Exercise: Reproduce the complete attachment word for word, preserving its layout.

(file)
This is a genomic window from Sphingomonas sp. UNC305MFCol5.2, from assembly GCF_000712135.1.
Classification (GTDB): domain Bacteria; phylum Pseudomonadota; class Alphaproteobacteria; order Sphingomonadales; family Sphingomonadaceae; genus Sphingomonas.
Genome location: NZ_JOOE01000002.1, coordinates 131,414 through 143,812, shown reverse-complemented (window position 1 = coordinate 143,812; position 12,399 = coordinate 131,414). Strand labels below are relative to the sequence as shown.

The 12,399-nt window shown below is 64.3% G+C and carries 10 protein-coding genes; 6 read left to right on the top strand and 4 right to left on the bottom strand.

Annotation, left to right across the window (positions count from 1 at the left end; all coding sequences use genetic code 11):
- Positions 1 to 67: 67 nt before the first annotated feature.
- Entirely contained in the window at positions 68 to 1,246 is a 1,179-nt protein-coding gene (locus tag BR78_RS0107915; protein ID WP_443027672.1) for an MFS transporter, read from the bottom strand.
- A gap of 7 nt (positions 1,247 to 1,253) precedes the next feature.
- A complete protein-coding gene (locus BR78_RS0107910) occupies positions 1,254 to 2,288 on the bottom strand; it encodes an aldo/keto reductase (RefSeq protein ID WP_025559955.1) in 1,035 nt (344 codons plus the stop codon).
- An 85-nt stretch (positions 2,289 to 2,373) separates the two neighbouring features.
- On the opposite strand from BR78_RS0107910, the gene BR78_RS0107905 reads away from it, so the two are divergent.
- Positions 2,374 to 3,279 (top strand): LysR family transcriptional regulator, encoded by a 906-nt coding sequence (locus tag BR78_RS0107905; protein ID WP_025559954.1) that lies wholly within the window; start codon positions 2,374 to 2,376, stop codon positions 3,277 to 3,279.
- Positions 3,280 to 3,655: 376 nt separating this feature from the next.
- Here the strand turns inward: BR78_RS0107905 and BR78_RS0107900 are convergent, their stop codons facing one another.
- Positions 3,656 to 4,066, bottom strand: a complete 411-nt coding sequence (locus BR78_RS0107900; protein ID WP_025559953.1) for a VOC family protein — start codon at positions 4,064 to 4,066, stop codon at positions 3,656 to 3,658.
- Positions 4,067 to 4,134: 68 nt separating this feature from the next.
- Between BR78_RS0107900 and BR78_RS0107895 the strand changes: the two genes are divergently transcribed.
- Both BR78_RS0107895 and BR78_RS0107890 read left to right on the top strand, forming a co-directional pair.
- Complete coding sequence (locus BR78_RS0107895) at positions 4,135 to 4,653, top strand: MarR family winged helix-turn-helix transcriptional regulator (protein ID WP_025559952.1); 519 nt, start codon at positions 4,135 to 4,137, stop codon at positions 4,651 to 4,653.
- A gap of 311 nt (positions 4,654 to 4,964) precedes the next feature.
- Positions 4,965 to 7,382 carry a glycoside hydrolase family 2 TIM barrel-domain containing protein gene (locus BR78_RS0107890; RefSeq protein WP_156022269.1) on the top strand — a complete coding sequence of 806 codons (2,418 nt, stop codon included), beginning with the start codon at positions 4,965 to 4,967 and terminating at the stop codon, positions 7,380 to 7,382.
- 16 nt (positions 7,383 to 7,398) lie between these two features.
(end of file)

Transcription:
This is a genomic window from Sphingomonas sp. UNC305MFCol5.2, from assembly GCF_000712135.1.
Classification (GTDB): domain Bacteria; phylum Pseudomonadota; class Alphaproteobacteria; order Sphingomonadales; family Sphingomonadaceae; genus Sphingomonas.
Genome location: NZ_JOOE01000002.1, coordinates 131,414 through 143,812, shown reverse-complemented (window position 1 = coordinate 143,812; position 12,399 = coordinate 131,414). Strand labels below are relative to the sequence as shown.

The 12,399-nt window shown below is 64.3% G+C and carries 10 protein-coding genes; 6 read left to right on the top strand and 4 right to left on the bottom strand.

Annotation, left to right across the window (positions count from 1 at the left end; all coding sequences use genetic code 11):
- Positions 1 to 67: 67 nt before the first annotated feature.
- Entirely contained in the window at positions 68 to 1,246 is a 1,179-nt protein-coding gene (locus tag BR78_RS0107915; protein ID WP_443027672.1) for an MFS transporter, read from the bottom strand.
- A gap of 7 nt (positions 1,247 to 1,253) precedes the next feature.
- A complete protein-coding gene (locus BR78_RS0107910) occupies positions 1,254 to 2,288 on the bottom strand; it encodes an aldo/keto reductase (RefSeq protein ID WP_025559955.1) in 1,035 nt (344 codons plus the stop codon).
- An 85-nt stretch (positions 2,289 to 2,373) separates the two neighbouring features.
- On the opposite strand from BR78_RS0107910, the gene BR78_RS0107905 reads away from it, so the two are divergent.
- Positions 2,374 to 3,279 (top strand): LysR family transcriptional regulator, encoded by a 906-nt coding sequence (locus tag BR78_RS0107905; protein ID WP_025559954.1) that lies wholly within the window; start codon positions 2,374 to 2,376, stop codon positions 3,277 to 3,279.
- Positions 3,280 to 3,655: 376 nt separating this feature from the next.
- Here the strand turns inward: BR78_RS0107905 and BR78_RS0107900 are convergent, their stop codons facing one another.
- Positions 3,656 to 4,066, bottom strand: a complete 411-nt coding sequence (locus BR78_RS0107900; protein ID WP_025559953.1) for a VOC family protein — start codon at positions 4,064 to 4,066, stop codon at positions 3,656 to 3,658.
- Positions 4,067 to 4,134: 68 nt separating this feature from the next.
- Between BR78_RS0107900 and BR78_RS0107895 the strand changes: the two genes are divergently transcribed.
- Both BR78_RS0107895 and BR78_RS0107890 read left to right on the top strand, forming a co-directional pair.
- Complete coding sequence (locus BR78_RS0107895) at positions 4,135 to 4,653, top strand: MarR family winged helix-turn-helix transcriptional regulator (protein ID WP_025559952.1); 519 nt, start codon at positions 4,135 to 4,137, stop codon at positions 4,651 to 4,653.
- A gap of 311 nt (positions 4,654 to 4,964) precedes the next feature.
- Positions 4,965 to 7,382 carry a glycoside hydrolase family 2 TIM barrel-domain containing protein gene (locus BR78_RS0107890; RefSeq protein WP_156022269.1) on the top strand — a complete coding sequence of 806 codons (2,418 nt, stop codon included), beginning with the start codon at positions 4,965 to 4,967 and terminating at the stop codon, positions 7,380 to 7,382.
- 16 nt (positions 7,383 to 7,398) lie between these two features.